Internal Medicine Residency Curriculum Overview
Although not required, we offer additional training pathways for residents who wish to gain more focused training. The Primary Care Track is a separate program.
Clinical Scholars in Informatics
The Clinical Scholars in Informatics (CSI) pathway is a two-year program designed for residents to further develop their clinical skills in informatics and health information technologies with the support and guidance of a mentorship team.
Global Health Pathway
The Global Health Pathway is a two-year pathway spanning the 2nd and 3rd years of residency training. In addition to dedicated educational and mentorship opportunities, the pathway offers residents a dedicated public health month in the 2nd year and an opportunity for an internally funded international health rotation in the 3rd year.
The Hospitalist Training Pathway (HMP) is a one-year pathway designed for those residents interested in a career as an academic or community hospitalist.
Medical Education Pathway
The Medical Educator Pathway (HMP) is a one-year program designed to provide an opportunity for residents to learn about medical education and practice their teaching skills. Activities occur in a longitudinal fashion under the mentorship of our Educator’s Academy, which includes master teachers within the Department of Internal Medicine.
POCUS Champion Pathway
Point of Care Ultrasound (POCUS) is integrated into the educational curriculum for all residents throughout all three years of Internal Medicine residency training. The residency program fosters a supportive educational environment that encourages the use of POCUS in the clinical setting. Residents have access to a simulation and ultrasound lab, along with top of the line ultrasound equipment in both the inpatient and outpatient setting. Learn more about our unique POCUS Curriculum.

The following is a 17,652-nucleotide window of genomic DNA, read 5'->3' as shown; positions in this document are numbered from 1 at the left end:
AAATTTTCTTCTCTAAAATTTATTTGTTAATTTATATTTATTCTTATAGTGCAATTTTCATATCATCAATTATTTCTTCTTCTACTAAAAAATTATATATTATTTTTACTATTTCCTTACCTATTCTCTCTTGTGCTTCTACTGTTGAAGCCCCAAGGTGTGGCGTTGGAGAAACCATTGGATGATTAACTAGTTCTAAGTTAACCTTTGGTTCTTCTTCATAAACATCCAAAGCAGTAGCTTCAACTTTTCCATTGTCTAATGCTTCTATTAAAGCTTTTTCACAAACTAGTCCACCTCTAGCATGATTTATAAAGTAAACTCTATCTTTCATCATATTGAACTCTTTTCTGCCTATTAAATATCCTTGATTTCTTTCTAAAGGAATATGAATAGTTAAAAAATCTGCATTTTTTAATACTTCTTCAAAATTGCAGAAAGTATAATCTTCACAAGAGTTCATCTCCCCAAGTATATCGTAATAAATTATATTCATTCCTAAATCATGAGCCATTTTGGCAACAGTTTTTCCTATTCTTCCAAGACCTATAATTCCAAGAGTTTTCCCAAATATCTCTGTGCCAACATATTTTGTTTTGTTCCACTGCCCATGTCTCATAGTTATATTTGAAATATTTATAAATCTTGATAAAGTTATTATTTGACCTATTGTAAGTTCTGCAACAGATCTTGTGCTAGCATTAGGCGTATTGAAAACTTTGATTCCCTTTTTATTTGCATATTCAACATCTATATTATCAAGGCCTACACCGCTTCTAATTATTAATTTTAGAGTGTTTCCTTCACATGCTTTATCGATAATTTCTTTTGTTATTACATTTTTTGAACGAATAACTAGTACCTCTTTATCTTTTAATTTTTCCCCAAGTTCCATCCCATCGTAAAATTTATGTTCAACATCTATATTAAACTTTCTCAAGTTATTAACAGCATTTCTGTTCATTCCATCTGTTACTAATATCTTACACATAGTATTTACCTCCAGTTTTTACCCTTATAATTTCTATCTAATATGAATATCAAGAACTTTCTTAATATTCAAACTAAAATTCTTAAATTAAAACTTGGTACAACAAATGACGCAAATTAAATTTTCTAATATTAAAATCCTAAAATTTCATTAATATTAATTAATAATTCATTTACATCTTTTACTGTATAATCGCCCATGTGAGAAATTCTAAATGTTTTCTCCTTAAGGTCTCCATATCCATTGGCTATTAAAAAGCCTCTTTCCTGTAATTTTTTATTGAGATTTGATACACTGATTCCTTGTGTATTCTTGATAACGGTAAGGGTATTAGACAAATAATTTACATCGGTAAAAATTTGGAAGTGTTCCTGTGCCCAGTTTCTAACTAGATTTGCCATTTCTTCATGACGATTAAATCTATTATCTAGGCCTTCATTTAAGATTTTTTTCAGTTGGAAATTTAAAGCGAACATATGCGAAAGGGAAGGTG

Tinsley R. Harrison Translational Research Scholar Pathway
The Research Scholar pathway provides protected time for pursuing translational research with the goal of training future physician-scientists. Residents apply and are accepted into the program during their intern year.
Point-of-Care Ultrasound Training
Point-of-Care Ultrasound (POCUS) is integrated into the education curriculum for all residents throughout all three years of Internal Medicine residency training. The residency program fosters a supportive educational environment that encourages the use of POCUS in the clinical setting. Residents have access to a simulation and ultrasound lab, along with top-of-the-line ultrasound equipment in both the inpatient and outpatient setting. Learn more about our unique POCUS curriculum.
Intern Year (House Officer-1/HO-1)
The intern year offers broad exposure to direct patient care in internal medicine. Throughout the year, interns manage diverse patient populations and learn directly from subspecialists in a variety of inpatient services and outpatient clinics.
Our 3+1 model showcases three weeks on an “X” service (wards, ICU, nights, urgent care clinics, VA clinic, emergency department) followed by one week on a "Y" service (ambulatory medicine). The intern year is structured as an X+Y schedule, with 13 three-week rotations. The three-week X-rotations include the following dedicated experiences:
- 10 blocks of inpatient wards (including general medicine and subspecialty wards, night medicine, Cardiovascular Intensive Care Unit [CVICU] and Medical Intensive Care Unit [MICU])
- 1 emergency medicine block (ED)
- 2 ambulatory blocks, including the VA (categorical and primary care interns) and Acute Care Clinic